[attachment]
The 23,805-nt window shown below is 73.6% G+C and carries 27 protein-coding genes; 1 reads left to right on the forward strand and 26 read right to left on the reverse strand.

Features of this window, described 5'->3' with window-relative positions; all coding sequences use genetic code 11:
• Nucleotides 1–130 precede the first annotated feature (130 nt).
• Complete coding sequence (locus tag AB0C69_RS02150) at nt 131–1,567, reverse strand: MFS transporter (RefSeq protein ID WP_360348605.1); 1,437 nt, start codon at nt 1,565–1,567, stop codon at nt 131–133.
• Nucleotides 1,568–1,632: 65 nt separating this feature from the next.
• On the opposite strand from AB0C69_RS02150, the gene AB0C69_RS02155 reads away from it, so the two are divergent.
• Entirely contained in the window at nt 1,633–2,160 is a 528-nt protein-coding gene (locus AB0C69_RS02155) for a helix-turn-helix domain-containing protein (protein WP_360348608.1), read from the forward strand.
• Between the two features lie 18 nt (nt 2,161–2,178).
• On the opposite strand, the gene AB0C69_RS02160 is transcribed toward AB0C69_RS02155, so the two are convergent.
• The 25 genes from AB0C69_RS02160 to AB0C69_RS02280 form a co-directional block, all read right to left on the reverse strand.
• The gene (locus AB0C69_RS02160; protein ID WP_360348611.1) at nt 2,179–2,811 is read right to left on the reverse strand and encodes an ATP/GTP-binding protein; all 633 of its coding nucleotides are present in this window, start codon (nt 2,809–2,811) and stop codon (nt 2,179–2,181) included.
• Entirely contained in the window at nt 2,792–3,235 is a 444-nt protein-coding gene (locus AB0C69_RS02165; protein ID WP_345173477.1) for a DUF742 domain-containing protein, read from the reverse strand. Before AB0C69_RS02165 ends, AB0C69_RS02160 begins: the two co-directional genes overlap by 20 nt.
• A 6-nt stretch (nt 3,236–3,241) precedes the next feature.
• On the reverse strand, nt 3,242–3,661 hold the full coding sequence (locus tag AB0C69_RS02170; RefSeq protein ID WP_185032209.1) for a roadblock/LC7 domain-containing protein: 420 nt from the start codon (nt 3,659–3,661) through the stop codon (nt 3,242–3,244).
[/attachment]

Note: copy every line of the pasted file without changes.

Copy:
The 23,805-nt window shown below is 73.6% G+C and carries 27 protein-coding genes; 1 reads left to right on the forward strand and 26 read right to left on the reverse strand.

Features of this window, described 5'->3' with window-relative positions; all coding sequences use genetic code 11:
• Nucleotides 1–130 precede the first annotated feature (130 nt).
• Complete coding sequence (locus tag AB0C69_RS02150) at nt 131–1,567, reverse strand: MFS transporter (RefSeq protein ID WP_360348605.1); 1,437 nt, start codon at nt 1,565–1,567, stop codon at nt 131–133.
• Nucleotides 1,568–1,632: 65 nt separating this feature from the next.
• On the opposite strand from AB0C69_RS02150, the gene AB0C69_RS02155 reads away from it, so the two are divergent.
• Entirely contained in the window at nt 1,633–2,160 is a 528-nt protein-coding gene (locus AB0C69_RS02155) for a helix-turn-helix domain-containing protein (protein WP_360348608.1), read from the forward strand.
• Between the two features lie 18 nt (nt 2,161–2,178).
• On the opposite strand, the gene AB0C69_RS02160 is transcribed toward AB0C69_RS02155, so the two are convergent.
• The 25 genes from AB0C69_RS02160 to AB0C69_RS02280 form a co-directional block, all read right to left on the reverse strand.
• The gene (locus AB0C69_RS02160; protein ID WP_360348611.1) at nt 2,179–2,811 is read right to left on the reverse strand and encodes an ATP/GTP-binding protein; all 633 of its coding nucleotides are present in this window, start codon (nt 2,809–2,811) and stop codon (nt 2,179–2,181) included.
• Entirely contained in the window at nt 2,792–3,235 is a 444-nt protein-coding gene (locus AB0C69_RS02165; protein ID WP_345173477.1) for a DUF742 domain-containing protein, read from the reverse strand. Before AB0C69_RS02165 ends, AB0C69_RS02160 begins: the two co-directional genes overlap by 20 nt.
• A 6-nt stretch (nt 3,236–3,241) precedes the next feature.
• On the reverse strand, nt 3,242–3,661 hold the full coding sequence (locus tag AB0C69_RS02170; RefSeq protein ID WP_185032209.1) for a roadblock/LC7 domain-containing protein: 420 nt from the start codon (nt 3,659–3,661) through the stop codon (nt 3,242–3,244).